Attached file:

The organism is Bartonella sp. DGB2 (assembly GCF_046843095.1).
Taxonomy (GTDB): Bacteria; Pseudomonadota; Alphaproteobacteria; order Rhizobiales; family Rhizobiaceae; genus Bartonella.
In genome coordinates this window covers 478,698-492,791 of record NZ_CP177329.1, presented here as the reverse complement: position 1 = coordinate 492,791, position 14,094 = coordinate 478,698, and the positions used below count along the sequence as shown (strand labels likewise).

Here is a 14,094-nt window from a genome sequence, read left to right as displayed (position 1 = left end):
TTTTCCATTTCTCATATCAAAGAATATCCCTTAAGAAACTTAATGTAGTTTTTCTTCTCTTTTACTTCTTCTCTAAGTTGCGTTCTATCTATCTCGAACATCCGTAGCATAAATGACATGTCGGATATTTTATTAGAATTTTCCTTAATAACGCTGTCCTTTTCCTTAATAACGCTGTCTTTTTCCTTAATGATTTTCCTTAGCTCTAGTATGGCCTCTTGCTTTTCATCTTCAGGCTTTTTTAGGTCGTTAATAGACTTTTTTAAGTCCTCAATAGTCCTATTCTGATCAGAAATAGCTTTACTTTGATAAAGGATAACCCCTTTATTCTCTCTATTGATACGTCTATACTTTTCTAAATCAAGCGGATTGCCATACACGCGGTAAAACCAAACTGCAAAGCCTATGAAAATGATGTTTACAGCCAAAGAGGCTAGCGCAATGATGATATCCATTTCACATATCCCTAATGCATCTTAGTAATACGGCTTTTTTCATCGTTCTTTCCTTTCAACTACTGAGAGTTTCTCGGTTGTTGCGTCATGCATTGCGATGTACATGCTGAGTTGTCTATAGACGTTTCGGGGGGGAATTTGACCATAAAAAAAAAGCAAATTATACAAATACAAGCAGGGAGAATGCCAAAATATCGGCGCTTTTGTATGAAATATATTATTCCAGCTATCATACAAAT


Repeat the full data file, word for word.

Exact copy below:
The organism is Bartonella sp. DGB2 (assembly GCF_046843095.1).
Taxonomy (GTDB): Bacteria; Pseudomonadota; Alphaproteobacteria; order Rhizobiales; family Rhizobiaceae; genus Bartonella.
In genome coordinates this window covers 478,698-492,791 of record NZ_CP177329.1, presented here as the reverse complement: position 1 = coordinate 492,791, position 14,094 = coordinate 478,698, and the positions used below count along the sequence as shown (strand labels likewise).

Here is a 14,094-nt window from a genome sequence, read left to right as displayed (position 1 = left end):
TTTTCCATTTCTCATATCAAAGAATATCCCTTAAGAAACTTAATGTAGTTTTTCTTCTCTTTTACTTCTTCTCTAAGTTGCGTTCTATCTATCTCGAACATCCGTAGCATAAATGACATGTCGGATATTTTATTAGAATTTTCCTTAATAACGCTGTCCTTTTCCTTAATAACGCTGTCTTTTTCCTTAATGATTTTCCTTAGCTCTAGTATGGCCTCTTGCTTTTCATCTTCAGGCTTTTTTAGGTCGTTAATAGACTTTTTTAAGTCCTCAATAGTCCTATTCTGATCAGAAATAGCTTTACTTTGATAAAGGATAACCCCTTTATTCTCTCTATTGATACGTCTATACTTTTCTAAATCAAGCGGATTGCCATACACGCGGTAAAACCAAACTGCAAAGCCTATGAAAATGATGTTTACAGCCAAAGAGGCTAGCGCAATGATGATATCCATTTCACATATCCCTAATGCATCTTAGTAATACGGCTTTTTTCATCGTTCTTTCCTTTCAACTACTGAGAGTTTCTCGGTTGTTGCGTCATGCATTGCGATGTACATGCTGAGTTGTCTATAGACGTTTCGGGGGGGAATTTGACCATAAAAAAAAAGCAAATTATACAAATACAAGCAGGGAGAATGCCAAAATATCGGCGCTTTTGTATGAAATATATTATTCCAGCTATCATACAAAT